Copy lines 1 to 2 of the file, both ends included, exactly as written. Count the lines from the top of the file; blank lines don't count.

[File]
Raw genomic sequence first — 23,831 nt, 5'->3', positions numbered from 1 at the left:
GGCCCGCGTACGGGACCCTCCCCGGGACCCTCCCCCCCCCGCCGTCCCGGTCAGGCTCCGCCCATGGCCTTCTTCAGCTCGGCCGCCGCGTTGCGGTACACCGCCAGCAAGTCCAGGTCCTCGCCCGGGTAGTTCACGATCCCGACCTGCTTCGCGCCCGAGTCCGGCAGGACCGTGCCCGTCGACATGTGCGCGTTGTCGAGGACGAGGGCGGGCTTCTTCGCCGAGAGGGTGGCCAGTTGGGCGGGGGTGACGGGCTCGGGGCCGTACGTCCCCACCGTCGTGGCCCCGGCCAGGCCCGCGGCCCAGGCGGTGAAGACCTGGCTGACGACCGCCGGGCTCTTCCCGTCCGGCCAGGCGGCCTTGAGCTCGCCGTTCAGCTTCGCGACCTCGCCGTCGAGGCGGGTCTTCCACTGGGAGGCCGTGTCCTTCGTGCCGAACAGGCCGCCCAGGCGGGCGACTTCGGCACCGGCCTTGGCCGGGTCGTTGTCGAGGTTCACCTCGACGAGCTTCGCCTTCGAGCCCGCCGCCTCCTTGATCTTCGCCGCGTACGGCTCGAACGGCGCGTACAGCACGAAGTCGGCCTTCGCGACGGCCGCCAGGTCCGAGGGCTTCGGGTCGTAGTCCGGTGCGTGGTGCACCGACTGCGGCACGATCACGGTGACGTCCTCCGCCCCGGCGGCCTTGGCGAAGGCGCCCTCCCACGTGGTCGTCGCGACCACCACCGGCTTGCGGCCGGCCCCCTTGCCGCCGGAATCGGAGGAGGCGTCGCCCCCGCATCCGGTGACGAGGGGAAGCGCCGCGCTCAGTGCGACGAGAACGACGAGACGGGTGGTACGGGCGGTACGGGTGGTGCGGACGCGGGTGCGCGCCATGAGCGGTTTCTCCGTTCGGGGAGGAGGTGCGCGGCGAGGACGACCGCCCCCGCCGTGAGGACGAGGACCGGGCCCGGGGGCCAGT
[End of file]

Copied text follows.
Raw genomic sequence first — 23,831 nt, 5'->3', positions numbered from 1 at the left:
GGCCCGCGTACGGGACCCTCCCCGGGACCCTCCCCCCCCCGCCGTCCCGGTCAGGCTCCGCCCATGGCCTTCTTCAGCTCGGCCGCCGCGTTGCGGTACACCGCCAGCAAGTCCAGGTCCTCGCCCGGGTAGTTCACGATCCCGACCTGCTTCGCGCCCGAGTCCGGCAGGACCGTGCCCGTCGACATGTGCGCGTTGTCGAGGACGAGGGCGGGCTTCTTCGCCGAGAGGGTGGCCAGTTGGGCGGGGGTGACGGGCTCGGGGCCGTACGTCCCCACCGTCGTGGCCCCGGCCAGGCCCGCGGCCCAGGCGGTGAAGACCTGGCTGACGACCGCCGGGCTCTTCCCGTCCGGCCAGGCGGCCTTGAGCTCGCCGTTCAGCTTCGCGACCTCGCCGTCGAGGCGGGTCTTCCACTGGGAGGCCGTGTCCTTCGTGCCGAACAGGCCGCCCAGGCGGGCGACTTCGGCACCGGCCTTGGCCGGGTCGTTGTCGAGGTTCACCTCGACGAGCTTCGCCTTCGAGCCCGCCGCCTCCTTGATCTTCGCCGCGTACGGCTCGAACGGCGCGTACAGCACGAAGTCGGCCTTCGCGACGGCCGCCAGGTCCGAGGGCTTCGGGTCGTAGTCCGGTGCGTGGTGCACCGACTGCGGCACGATCACGGTGACGTCCTCCGCCCCGGCGGCCTTGGCGAAGGCGCCCTCCCACGTGGTCGTCGCGACCACCACCGGCTTGCGGCCGGCCCCCTTGCCGCCGGAATCGGAGGAGGCGTCGCCCCCGCATCCGGTGACGAGGGGAAGCGCCGCGCTCAGTGCGACGAGAACGACGAGACGGGTGGTACGGGCGGTACGGGTGGTGCGGACGCGGGTGCGCGCCATGAGCGGTTTCTCCGTTCGGGGAGGAGGTGCGCGGCGAGGACGACCGCCCCCGCCGTGAGGACGAGGACCGGGCCCGGGGGCCAGT